I'm going to refrain from saying too much, but I have a few thoughts on last night's Season 3 premiere of The Walking Dead - an episode which seems to indicate that the show is moving in a much heavier, much grittier, much gorier direction befitting the zombie hordes at the centre of the post-apocalyptic series.
(Warning: Spoilers from last night's The Walking Dead follow.)
It's clear, right from the opening scene, that The Walking Dead feels it has something to prove: as Rick and his group of starved, battle-hardened survivors silently clear a house and search for food, it's apparent that the group has somewhat adapted to the world in which they live - everybody moves with a purpose and they communicate without words, which implies a tightness, a familiarity with each other. Even previously annoying characters such as Carl, the annoying son of Rick and de facto matriarch Lori, are contributing in this new social order.
If it wasn't so clear that every last member of the group is miserable, it would almost be admirable.
But for all the brilliant action in last night's premiere, and there was plenty of action, the show is drowning in misery - not just at the situation everyone finds themselves in, but at the realisation that surviving in this world just isn't enough. In a show that confronts death so directly, it's an odd thing to realise that our central group of survivors aren't really living either. (Insert your own take on the double-meaning of the show's title here.)
It's showing on their faces, too. Andrew Lincoln was brilliant last night, conveying Rick's distress that things haven't gone as well for the group as he might've hoped in the wake of his takeover at the end of last season. Sarah Wayne Callies, as annoying as Lori Grimes is, is in fine form playing legitimately scared, particularly in the face of giving birth. The supporting cast, including fan favourite Daryl Dixon (Norman Reedus), are used sparingly but well.
Desperation is also the state of mind for regular Andrea (Laurie Holden), who is sick and ready to embrace her own death. Fortunately, newcomer Michonne (Danai Gurira) is having none of that; interesting, too, that the ready-to-quit Andrea has run into a character that seems to be embracing this world.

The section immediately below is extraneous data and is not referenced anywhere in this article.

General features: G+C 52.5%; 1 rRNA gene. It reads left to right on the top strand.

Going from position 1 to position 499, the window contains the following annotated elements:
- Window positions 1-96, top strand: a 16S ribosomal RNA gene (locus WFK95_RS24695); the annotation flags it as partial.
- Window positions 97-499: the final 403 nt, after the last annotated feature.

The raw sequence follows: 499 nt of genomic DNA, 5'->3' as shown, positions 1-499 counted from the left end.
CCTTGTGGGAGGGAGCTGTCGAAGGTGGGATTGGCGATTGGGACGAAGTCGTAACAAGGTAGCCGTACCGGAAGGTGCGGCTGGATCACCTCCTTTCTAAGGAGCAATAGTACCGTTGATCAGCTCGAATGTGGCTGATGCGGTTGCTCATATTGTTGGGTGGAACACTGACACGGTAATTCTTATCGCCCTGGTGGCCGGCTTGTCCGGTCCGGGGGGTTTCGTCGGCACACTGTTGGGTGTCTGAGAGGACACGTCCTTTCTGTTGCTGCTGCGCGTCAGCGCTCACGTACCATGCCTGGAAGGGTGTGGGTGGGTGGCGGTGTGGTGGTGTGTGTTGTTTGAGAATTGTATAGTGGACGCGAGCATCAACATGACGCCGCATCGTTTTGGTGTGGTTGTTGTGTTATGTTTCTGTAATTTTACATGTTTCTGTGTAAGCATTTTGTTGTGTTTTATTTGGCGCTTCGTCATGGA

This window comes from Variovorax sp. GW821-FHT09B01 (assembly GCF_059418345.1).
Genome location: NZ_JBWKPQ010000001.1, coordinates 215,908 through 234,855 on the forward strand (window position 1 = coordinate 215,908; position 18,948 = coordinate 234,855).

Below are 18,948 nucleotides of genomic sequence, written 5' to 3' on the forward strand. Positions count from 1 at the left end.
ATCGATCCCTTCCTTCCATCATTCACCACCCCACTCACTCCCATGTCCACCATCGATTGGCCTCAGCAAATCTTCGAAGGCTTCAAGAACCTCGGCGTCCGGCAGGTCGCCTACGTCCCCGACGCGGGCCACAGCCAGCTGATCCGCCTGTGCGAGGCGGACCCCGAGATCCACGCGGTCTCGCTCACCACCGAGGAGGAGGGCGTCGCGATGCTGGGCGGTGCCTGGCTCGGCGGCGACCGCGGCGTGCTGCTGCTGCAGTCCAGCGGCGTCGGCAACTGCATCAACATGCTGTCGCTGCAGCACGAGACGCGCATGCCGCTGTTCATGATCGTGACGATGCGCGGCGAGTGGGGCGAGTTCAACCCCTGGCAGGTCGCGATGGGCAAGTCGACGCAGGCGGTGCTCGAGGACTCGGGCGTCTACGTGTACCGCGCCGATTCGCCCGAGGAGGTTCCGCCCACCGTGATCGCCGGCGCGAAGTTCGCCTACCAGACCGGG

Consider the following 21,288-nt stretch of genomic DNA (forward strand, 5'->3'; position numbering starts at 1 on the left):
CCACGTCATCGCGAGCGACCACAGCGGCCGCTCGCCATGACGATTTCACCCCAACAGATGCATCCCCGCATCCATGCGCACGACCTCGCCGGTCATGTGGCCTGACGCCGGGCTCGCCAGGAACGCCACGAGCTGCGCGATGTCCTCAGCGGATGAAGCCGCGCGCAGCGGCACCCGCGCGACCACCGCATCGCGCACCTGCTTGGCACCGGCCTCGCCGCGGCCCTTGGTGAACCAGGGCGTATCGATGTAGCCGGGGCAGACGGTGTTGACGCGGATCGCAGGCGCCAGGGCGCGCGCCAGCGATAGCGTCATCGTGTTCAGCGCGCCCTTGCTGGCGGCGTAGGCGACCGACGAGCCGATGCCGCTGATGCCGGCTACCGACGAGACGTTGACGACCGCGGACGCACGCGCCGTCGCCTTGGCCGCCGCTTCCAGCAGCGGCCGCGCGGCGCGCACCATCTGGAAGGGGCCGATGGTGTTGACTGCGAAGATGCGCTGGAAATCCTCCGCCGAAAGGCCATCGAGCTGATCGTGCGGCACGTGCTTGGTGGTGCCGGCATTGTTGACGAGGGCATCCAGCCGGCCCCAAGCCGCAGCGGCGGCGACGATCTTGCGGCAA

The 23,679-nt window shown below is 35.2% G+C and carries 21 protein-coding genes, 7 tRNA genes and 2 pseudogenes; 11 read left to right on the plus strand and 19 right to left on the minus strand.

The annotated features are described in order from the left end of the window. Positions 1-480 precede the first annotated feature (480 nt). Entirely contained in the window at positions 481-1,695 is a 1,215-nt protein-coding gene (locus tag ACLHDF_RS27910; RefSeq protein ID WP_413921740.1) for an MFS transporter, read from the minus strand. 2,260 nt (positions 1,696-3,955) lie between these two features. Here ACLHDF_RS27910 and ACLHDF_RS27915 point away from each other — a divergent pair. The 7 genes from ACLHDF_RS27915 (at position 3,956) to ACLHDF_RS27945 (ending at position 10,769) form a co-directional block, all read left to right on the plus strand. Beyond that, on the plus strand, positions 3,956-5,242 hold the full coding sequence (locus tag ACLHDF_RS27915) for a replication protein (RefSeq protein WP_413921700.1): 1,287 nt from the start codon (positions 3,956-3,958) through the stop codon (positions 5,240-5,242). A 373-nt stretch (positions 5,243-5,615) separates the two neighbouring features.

That said, it was the action that drives this show, and last night's premiere may have been the best episode of The Walking Dead, in that regard, since that brilliant first season - I loved the intensity of that opening scene, the clearout of the prison grounds (complete with Rick ripping a helmet off a zombie guard and taking its facial skin off with it)*, and that frantic and intense chase through the darkened, maze-like hallways of the group's new "home", even if Hershel (Scott Wilson) must feel a little hacked off with how things ended for him. Bloody gruesome, that.
I'm going to give it a few episodes before getting too excited, but the premiere looks like a show that might be back to, or even improving on, its best - and how much of that comes down to show-runner Glen Mazzara putting his own stamp on an entire season, as opposed to inheriting a half-finished season from his predecessor, remains to be seen.
But this was a very strong start, an episode that looks like the opening to what could be a great season of The Walking Dead, and a big improvement on a lacklustre Season 2. I loved it.
What did you think - did you enjoy the first episode of The Walking Dead S3?
(*) Anybody else reminded of zombie shoot-em-up Left 4 Dead during that clearing of the prison yard? Just me? Okay.
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One last thing: when I went to the TVNZ website to research this post, I noticed that Mitre 10 Dream Home is still accepting votes - the new series, to air next year, is taking place in Christchurch, and TVNZ has asked the public to vote on which families will take part in the show. I think the setup, and the setting, for the show is great, so head along to the website, check out the families hoping for a spot on the show, and place a vote.
Chris is taking part in Movember. If you'd like to donate, or just laugh at his ridiculous 'stache, click here.